Choosing Salads Over Sausage


Photo courtesy of Google Images.

Shaylee Hook, Staff Writer

Most of us feel good when Wilbur is spared from slaughter at the end of Charlotte’s Web. However, for most of us, the reality is that Wilbur ends up on our breakfast table for bacon and on our dinner table for pork chops. This is not the case for some Bingham students.

Junior Riley French decided to take a stand against animal abuse in the eighth grade by becoming a vegetarian.

After seeing Earthlings, a highly graphic documentary on the treatment of animals by meat companies, Riley decided he could not be ignorant any longer and had to do his part.

“I decided that I did not want to support an industry that did that to animals,” said Riley.

According to Riley, the animal industry uses methods such as burning the beaks off of chickens so they can’t peck each other to death in small enclosures and trapping newborn calves behind metal walls so the mother cows break their necks trying to reach them. These methods, and many more, are used so meat companies can get the output they need to meet their quota.

The Animal Legal Defense Fund is trying to convince Congress to pass the Animal Bill of Rights, stating the animal’s rights against exploitation, cruelty, neglect, and abuse. People can sign the petition at

“The biggest response I get is ‘I love meat too much to quit,’ but nobody knows the real price you pay.” Riley said.

While some vegetarians like Riley refuse to eat meat to oppose animal cruelty, others believe vegetarianism will create a healthier society.

The American Obesity Association (AOA) says that 30.4 percent of teenagers are overweight, with 15.5 percent struggling with obesity.  AOA also claims that obesity is a “disease of epidemic proportions.”

While junk food is usually the main contributor to being overweight, others speculate that animal-produced food is a contributing factor as well.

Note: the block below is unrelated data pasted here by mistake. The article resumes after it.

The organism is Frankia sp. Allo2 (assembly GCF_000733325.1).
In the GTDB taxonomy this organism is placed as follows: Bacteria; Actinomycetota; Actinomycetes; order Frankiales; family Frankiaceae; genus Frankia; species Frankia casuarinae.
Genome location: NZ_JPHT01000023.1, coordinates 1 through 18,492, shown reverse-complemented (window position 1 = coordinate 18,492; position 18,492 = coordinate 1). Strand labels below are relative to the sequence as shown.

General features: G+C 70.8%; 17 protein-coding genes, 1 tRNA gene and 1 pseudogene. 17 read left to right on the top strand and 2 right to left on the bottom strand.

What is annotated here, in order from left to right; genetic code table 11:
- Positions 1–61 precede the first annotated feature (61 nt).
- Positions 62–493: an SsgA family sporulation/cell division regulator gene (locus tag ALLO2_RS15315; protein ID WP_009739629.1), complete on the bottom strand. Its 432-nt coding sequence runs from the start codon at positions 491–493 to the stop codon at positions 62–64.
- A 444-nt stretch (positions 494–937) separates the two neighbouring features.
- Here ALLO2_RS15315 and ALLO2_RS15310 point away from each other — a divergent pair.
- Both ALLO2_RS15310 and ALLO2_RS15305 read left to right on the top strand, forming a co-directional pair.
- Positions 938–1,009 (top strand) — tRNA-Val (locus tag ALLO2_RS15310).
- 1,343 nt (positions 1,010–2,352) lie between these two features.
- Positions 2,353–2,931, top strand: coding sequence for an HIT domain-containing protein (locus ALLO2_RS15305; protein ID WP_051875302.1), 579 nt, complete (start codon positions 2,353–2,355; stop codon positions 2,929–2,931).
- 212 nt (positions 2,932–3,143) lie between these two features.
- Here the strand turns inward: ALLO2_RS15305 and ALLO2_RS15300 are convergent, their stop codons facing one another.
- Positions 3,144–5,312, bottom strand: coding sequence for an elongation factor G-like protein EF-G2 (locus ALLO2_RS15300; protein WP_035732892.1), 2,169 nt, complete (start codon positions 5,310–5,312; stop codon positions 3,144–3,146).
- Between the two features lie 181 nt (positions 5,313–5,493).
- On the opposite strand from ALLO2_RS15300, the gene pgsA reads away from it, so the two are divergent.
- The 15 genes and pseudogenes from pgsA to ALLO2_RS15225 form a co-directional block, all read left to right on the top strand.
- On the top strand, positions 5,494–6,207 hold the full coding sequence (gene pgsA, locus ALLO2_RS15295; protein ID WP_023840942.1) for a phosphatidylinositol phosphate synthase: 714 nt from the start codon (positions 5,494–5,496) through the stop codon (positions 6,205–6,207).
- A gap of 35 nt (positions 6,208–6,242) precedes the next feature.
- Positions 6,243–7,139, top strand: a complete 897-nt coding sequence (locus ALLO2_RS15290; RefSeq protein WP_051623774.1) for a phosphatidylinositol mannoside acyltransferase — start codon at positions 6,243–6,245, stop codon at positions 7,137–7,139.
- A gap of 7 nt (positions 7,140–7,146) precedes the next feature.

Deirdre Imus, founder and president of the Deirdre Imus Environmental Center for Pediatric Oncology, wrote an article in 2010 titled “The Benefits of a Healthy Whole Vegetarian Diet,” claiming that while 30 percent of Americans were obese, only 6 percent of vegetarians struggled with obesity.

Dietician Gina Van Luven describes vegetarianism as an individual decision based on personal preference or psychological needs.

“Some people feel healthier when eating a diet containing animal protein and others feel healthier when minimizing or even eliminating animal protein,” she said.

Gina also stated that vegetarians should be cautious when omitting animal protein and eat a variety of fruit, vegetables, nuts, whole grains, beans, etc. that contain ample protein.

“Protein is an essential building block that that many vegetarians are missing,” said Gina.

While the vegetarians are lacking protein, Gina says most Americans consume an exorbitant amount of animal protein, which can be very detrimental to the human body.

As far as losing weight goes, most vegetarians do not notice any difference in their weight, while others actually gain from eating excessive amounts of bread to compensate for the lack of meat.

Gina refers to this as vegetarians falling into the trap of being ‘carbotarians.’

“It is critical vegetarians heed the ‘vege’ part of their title and eat a plant-based diet.” Gina said. Plant-based diets have been known around the world to be the healthiest for human kind, keeping in mind that many do eat a small amount of animal protein.

“Vegetarians, if true to their title, are often healthier than their animal- consuming counterparts and have less heart disease,” said Gina.